China bent on ‘cleaning the internet,’ including hongbao online gambling

wechat-hongbao-online-gamblingChina has arrested over 15k individuals as part of its new program to ‘clean the internet’ of criminal activity.

On Tuesday, Chinese police announced the detentions, which they said were the result of crimes that “jeopardized internet security.” Police declined to specify over what time period these individuals had been clapped in irons but a statement on the Ministry of Public Security’s website suggested the bulk of the arrests were made in recent months.

The Ministry said police had investigated 66k websites, exposing 7,400 cases of ‘cybercrime.’ In addition to sites providing “illegal and harmful information,” police were focusing their efforts on sited promoting pornography, explosives, firearms and gambling.

The timing of Tuesday’s announcement appears at least partly intended to stifle online criticism of the government’s response to last week’s chemical warehouse explosion in Tianjin. China’s ‘great firewall’ is renowned for its army of online sentries keeping watch over things upon which the government frowns, particularly information spread via China’s popular social networks.

In July, China announced the commencement of a six-month campaign it dubbed “cleaning the internet.” Earlier this month, authorities revealed details of an online gambling bust involving multiple online sites, including some related to the Dafabet Group. The announcement coincided with the arrival in China of former Dafabet employee Wang Bo, who’d fled to the Philippines earlier this year to avoid being caught by China’s tightening grip.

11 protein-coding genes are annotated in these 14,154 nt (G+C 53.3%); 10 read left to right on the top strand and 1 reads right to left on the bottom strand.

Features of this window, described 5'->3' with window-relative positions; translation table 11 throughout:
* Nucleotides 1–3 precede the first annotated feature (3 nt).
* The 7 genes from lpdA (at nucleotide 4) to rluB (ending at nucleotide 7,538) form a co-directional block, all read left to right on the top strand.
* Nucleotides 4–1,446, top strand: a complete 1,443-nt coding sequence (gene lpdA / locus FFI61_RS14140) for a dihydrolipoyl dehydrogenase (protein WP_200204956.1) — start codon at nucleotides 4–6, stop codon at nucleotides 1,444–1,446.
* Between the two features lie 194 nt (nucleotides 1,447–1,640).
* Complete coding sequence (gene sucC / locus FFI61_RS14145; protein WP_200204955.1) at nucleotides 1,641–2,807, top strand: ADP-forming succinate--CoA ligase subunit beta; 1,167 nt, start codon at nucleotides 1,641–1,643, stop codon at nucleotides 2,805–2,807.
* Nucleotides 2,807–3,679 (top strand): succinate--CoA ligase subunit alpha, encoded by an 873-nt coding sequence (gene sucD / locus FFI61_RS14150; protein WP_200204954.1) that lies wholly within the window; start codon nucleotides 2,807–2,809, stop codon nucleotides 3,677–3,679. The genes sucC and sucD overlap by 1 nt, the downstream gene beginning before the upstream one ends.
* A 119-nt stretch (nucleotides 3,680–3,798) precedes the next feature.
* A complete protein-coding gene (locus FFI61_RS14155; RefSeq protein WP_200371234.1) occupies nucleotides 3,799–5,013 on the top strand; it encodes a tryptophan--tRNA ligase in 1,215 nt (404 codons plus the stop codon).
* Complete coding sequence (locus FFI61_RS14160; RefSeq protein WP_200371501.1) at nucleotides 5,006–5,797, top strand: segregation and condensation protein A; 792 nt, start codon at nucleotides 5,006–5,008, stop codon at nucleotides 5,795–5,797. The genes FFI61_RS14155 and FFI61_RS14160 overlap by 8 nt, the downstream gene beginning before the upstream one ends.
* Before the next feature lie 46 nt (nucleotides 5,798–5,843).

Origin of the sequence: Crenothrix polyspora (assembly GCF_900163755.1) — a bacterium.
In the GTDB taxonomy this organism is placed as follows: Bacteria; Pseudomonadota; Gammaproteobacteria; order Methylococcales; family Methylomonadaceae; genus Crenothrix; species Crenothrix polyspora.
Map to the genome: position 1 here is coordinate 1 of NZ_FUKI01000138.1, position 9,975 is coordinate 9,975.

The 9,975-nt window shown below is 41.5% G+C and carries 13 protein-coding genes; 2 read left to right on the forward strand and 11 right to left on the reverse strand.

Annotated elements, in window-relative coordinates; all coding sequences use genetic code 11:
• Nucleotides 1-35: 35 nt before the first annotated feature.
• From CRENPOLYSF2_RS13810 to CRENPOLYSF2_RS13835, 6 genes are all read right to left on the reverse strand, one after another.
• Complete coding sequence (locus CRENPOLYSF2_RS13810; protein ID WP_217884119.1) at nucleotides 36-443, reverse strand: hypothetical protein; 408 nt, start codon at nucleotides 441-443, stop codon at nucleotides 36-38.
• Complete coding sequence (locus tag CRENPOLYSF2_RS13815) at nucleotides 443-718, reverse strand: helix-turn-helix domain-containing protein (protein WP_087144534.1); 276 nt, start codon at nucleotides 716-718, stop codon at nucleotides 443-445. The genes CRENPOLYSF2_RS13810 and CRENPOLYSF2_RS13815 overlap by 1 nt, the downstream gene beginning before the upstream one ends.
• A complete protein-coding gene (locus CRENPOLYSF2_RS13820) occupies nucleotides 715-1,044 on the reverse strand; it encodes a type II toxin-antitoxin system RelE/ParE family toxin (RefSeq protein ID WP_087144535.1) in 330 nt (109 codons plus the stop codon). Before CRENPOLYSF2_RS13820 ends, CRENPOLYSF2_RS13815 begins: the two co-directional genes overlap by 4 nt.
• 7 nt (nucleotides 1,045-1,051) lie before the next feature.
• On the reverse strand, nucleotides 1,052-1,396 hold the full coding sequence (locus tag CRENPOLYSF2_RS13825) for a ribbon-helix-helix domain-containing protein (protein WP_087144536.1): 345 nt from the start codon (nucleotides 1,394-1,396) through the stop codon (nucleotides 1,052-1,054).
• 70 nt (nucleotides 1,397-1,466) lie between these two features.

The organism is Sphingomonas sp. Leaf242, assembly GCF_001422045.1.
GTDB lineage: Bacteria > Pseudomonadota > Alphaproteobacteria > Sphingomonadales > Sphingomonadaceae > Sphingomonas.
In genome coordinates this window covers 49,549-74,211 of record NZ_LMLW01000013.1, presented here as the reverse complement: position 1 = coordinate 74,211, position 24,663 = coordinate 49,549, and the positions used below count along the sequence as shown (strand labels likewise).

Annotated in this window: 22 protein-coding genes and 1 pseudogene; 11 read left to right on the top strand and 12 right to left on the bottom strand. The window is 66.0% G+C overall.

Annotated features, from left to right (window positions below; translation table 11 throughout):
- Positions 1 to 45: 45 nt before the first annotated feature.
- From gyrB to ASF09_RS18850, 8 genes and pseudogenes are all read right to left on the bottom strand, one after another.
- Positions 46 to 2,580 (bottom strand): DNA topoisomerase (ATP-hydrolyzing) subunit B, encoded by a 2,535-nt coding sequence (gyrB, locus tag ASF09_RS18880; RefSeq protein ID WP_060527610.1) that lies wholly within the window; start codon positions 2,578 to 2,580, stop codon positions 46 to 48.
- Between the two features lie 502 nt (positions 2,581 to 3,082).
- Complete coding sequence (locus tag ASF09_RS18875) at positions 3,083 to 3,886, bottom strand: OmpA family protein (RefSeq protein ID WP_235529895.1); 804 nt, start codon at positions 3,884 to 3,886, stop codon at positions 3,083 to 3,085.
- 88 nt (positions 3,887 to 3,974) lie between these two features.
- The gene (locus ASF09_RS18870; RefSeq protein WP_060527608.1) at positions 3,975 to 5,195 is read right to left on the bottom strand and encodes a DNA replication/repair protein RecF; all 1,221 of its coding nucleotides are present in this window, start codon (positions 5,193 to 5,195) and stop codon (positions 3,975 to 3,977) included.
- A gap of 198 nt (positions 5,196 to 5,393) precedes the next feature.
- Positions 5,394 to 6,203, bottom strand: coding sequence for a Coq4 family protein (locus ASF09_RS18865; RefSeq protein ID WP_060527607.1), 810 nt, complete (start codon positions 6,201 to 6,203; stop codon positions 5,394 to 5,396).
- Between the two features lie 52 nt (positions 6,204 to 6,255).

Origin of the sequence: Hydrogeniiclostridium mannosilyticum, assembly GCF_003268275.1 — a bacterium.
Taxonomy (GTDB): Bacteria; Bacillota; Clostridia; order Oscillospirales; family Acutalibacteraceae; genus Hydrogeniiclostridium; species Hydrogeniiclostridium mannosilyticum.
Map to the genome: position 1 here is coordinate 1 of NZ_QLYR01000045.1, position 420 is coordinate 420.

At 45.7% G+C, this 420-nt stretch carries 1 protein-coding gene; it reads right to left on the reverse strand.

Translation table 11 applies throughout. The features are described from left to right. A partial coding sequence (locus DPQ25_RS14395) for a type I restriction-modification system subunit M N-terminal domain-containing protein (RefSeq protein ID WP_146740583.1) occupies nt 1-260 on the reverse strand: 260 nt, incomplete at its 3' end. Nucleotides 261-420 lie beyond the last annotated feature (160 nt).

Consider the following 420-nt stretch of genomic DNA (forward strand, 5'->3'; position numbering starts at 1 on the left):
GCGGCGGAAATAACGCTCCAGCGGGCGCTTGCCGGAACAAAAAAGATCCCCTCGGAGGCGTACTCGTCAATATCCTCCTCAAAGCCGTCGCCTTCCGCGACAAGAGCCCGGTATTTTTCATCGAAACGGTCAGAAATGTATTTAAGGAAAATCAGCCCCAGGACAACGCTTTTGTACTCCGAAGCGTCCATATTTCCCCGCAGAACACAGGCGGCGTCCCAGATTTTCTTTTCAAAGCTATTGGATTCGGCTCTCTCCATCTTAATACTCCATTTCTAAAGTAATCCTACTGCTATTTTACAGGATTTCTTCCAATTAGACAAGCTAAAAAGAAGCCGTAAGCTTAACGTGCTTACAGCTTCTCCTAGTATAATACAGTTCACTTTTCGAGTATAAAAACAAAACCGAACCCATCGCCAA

Just like President Xi Jinping’s vow to crack down on corruption by both ‘tigers’ and ‘flies,’ the state’s war on online gambling encompasses operators both large and small. The latter was on display this month in Zhejiang province, where police got a tip about a ring of ‘Hongbao’ gamblers on the Wechat social network.

Hongbao refers to red envelopes, usually containing money, that friends and family exchange during holiday periods, like the Lunar New Year celebrations. Wechat launched a Hongbao option last year, allowing users to make direct digital money transfers with each other.

But Wechat also introduced a second, randomized Hongbao option that allowed users to specify the total amount they wanted to send to a specific group of recipients, while allowing the app to randomly determine who in the group got how much of the total.

Police said some enterprising Wechat users soon set up a separate chat group that eventually attracted several hundred members, each of whom paid RMB 100 (US $16) as an upfront guarantee. Whichever member received the lowest amount in the first randomized Hongbao round was required to issue the next envelope, which had to contain at least RMB 200. Organizers took a 5% rake on the contents of the envelopes.

Local police told the CRI news service that disgruntled players eventually ratted out the group, leading to eight arrests. Police said the Hongbao gambling sometimes “lasted round the clock” and over RMB 10m ($1.56m) changed hands before the whip came down.